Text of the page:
Kellen and Chaney have done a remarkable job in designing a purely visual story full of symbolism. Some of the symbolism is easy to interpret while some may not be quite so obvious, but this isn’t an "art" film for the sake of being an art film. For viewers used to a simple story, missing some of the symbolism won’t impede your understanding of the film while fans of art films will enjoy watching the film several times in order to catch all of the nuances and symbolic touches. Regardless of which camp you are in, Elysian is quite enjoyable and works on multiple levels.

Water plays an important role in the film, and we see the protagonist, the young lady in red, immersed in water as the film opens. Water is a reoccurring motif as we also see mysterious fountains seemingly form right out of the meadow and the two girls eventually end up at the edge of a river (is this Styx?). Likewise, the young lady dressed all in red is meaningful as well; her red can be interpreted several different ways. The silver balloon being released as this young lady rests peacefully on the grass is also quite symbolic, as is the fact that the young girl is carrying a teddy bear. At first, the teddy bear just seems like something normal a child might carry to the playground, but by the end of the film, one understands that this is a sleeping toy…. Even the relationship that rapidly develops between young woman and little girl is meant to be reinterpreted by film’s end. The final scene is a perfect denouement as the teddy bear is handed to someone special–someone the young girl had playfully teased with the bear earlier in the film.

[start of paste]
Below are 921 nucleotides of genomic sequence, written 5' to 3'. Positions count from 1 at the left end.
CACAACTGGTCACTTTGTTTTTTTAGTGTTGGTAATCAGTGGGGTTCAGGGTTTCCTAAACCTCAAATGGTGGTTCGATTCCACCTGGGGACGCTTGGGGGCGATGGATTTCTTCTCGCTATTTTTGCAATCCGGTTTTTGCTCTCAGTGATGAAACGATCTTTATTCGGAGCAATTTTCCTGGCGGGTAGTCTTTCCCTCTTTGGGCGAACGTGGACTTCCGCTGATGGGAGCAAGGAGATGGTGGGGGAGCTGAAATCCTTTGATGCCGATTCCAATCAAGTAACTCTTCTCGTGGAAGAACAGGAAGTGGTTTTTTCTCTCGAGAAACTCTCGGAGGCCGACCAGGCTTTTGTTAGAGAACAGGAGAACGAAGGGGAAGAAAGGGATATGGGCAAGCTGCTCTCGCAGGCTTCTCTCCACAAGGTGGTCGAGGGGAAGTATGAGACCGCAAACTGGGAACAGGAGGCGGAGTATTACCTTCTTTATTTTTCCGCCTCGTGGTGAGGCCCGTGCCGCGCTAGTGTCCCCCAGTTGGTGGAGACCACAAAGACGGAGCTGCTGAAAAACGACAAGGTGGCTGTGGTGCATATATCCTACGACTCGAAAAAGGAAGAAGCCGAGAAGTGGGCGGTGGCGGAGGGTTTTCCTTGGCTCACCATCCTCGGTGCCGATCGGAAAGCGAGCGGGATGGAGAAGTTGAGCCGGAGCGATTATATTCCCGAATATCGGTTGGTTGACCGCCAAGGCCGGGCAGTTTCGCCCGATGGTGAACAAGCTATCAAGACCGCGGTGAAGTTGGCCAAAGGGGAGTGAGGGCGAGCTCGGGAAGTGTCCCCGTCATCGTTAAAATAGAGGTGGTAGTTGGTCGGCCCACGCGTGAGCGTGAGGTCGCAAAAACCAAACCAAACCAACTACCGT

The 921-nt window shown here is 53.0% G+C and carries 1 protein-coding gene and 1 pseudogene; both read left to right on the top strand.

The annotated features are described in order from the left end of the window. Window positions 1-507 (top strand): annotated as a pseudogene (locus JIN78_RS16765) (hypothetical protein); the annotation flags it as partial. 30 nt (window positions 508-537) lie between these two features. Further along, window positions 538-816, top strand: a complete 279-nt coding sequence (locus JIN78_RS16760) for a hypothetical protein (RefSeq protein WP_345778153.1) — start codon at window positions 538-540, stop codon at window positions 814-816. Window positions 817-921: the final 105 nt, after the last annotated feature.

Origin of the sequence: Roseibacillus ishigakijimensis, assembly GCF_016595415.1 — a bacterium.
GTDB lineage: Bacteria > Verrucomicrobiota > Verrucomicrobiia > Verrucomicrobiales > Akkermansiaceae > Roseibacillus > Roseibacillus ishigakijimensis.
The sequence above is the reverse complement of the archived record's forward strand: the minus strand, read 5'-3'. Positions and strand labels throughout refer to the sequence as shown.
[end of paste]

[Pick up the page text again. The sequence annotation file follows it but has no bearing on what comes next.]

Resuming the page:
The cinematography is gorgeous, as is the lighting. There are numerous fantastic, artsy shots from the young lady’s red scarves spread across the fountain to the light shining on the water and even a shot of the two girls’ reflection as seen on a section of railroad track. Another strong point is Mina Fedora’s original musical score, both tender and haunting, but absolutely pitch perfect as an emotional gauge for the film.

This wonderful film has just been completed and is only available on YouTube at http://www.youtube.com/watch?v=Cd0gNfmwD3E. I encourage everyone who is a film fan to see this short. My guess is that you won’t want to watch it just once, but several times, just to catch nuances you missed the first time. Kellen and Chaney have created a stunning visual piece of art that deserves to be seen. You can also check out their production company at www.keychain-productions.com as well as the site for their latest project, a big budget film called Eidolon at www.eidolonmovie.com.